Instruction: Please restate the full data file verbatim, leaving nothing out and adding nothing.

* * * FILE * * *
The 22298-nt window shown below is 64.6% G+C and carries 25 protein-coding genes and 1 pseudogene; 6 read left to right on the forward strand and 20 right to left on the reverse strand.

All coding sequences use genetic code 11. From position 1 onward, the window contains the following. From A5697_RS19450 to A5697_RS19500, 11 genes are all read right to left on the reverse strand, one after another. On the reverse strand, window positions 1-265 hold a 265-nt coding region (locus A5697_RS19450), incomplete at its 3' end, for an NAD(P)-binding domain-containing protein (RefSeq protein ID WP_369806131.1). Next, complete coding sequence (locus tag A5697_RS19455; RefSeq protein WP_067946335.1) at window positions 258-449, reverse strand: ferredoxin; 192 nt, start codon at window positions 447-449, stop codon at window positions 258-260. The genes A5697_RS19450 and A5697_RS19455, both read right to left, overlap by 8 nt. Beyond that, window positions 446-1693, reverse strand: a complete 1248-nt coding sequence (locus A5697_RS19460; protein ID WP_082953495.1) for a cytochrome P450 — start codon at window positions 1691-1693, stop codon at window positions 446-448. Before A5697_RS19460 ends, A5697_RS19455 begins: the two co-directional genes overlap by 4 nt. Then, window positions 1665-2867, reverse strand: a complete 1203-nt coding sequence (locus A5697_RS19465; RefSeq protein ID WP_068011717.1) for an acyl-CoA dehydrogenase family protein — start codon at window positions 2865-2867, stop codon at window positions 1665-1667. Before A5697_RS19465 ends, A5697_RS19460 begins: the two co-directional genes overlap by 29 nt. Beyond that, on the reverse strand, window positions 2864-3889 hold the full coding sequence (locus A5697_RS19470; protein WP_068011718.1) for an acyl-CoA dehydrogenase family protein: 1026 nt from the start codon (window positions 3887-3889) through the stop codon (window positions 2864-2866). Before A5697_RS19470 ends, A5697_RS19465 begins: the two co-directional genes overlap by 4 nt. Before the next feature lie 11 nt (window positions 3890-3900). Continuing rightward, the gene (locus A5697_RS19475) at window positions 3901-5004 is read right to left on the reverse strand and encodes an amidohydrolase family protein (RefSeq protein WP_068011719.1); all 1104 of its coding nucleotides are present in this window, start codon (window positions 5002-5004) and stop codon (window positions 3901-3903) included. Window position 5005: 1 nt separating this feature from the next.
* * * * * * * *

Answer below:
The 22298-nt window shown below is 64.6% G+C and carries 25 protein-coding genes and 1 pseudogene; 6 read left to right on the forward strand and 20 right to left on the reverse strand.

All coding sequences use genetic code 11. From position 1 onward, the window contains the following. From A5697_RS19450 to A5697_RS19500, 11 genes are all read right to left on the reverse strand, one after another. On the reverse strand, window positions 1-265 hold a 265-nt coding region (locus A5697_RS19450), incomplete at its 3' end, for an NAD(P)-binding domain-containing protein (RefSeq protein ID WP_369806131.1). Next, complete coding sequence (locus tag A5697_RS19455; RefSeq protein WP_067946335.1) at window positions 258-449, reverse strand: ferredoxin; 192 nt, start codon at window positions 447-449, stop codon at window positions 258-260. The genes A5697_RS19450 and A5697_RS19455, both read right to left, overlap by 8 nt. Beyond that, window positions 446-1693, reverse strand: a complete 1248-nt coding sequence (locus A5697_RS19460; protein ID WP_082953495.1) for a cytochrome P450 — start codon at window positions 1691-1693, stop codon at window positions 446-448. Before A5697_RS19460 ends, A5697_RS19455 begins: the two co-directional genes overlap by 4 nt. Then, window positions 1665-2867, reverse strand: a complete 1203-nt coding sequence (locus A5697_RS19465; RefSeq protein ID WP_068011717.1) for an acyl-CoA dehydrogenase family protein — start codon at window positions 2865-2867, stop codon at window positions 1665-1667. Before A5697_RS19465 ends, A5697_RS19460 begins: the two co-directional genes overlap by 29 nt. Beyond that, on the reverse strand, window positions 2864-3889 hold the full coding sequence (locus A5697_RS19470; protein WP_068011718.1) for an acyl-CoA dehydrogenase family protein: 1026 nt from the start codon (window positions 3887-3889) through the stop codon (window positions 2864-2866). Before A5697_RS19470 ends, A5697_RS19465 begins: the two co-directional genes overlap by 4 nt. Before the next feature lie 11 nt (window positions 3890-3900). Continuing rightward, the gene (locus A5697_RS19475) at window positions 3901-5004 is read right to left on the reverse strand and encodes an amidohydrolase family protein (RefSeq protein WP_068011719.1); all 1104 of its coding nucleotides are present in this window, start codon (window positions 5002-5004) and stop codon (window positions 3901-3903) included. Window position 5005: 1 nt separating this feature from the next.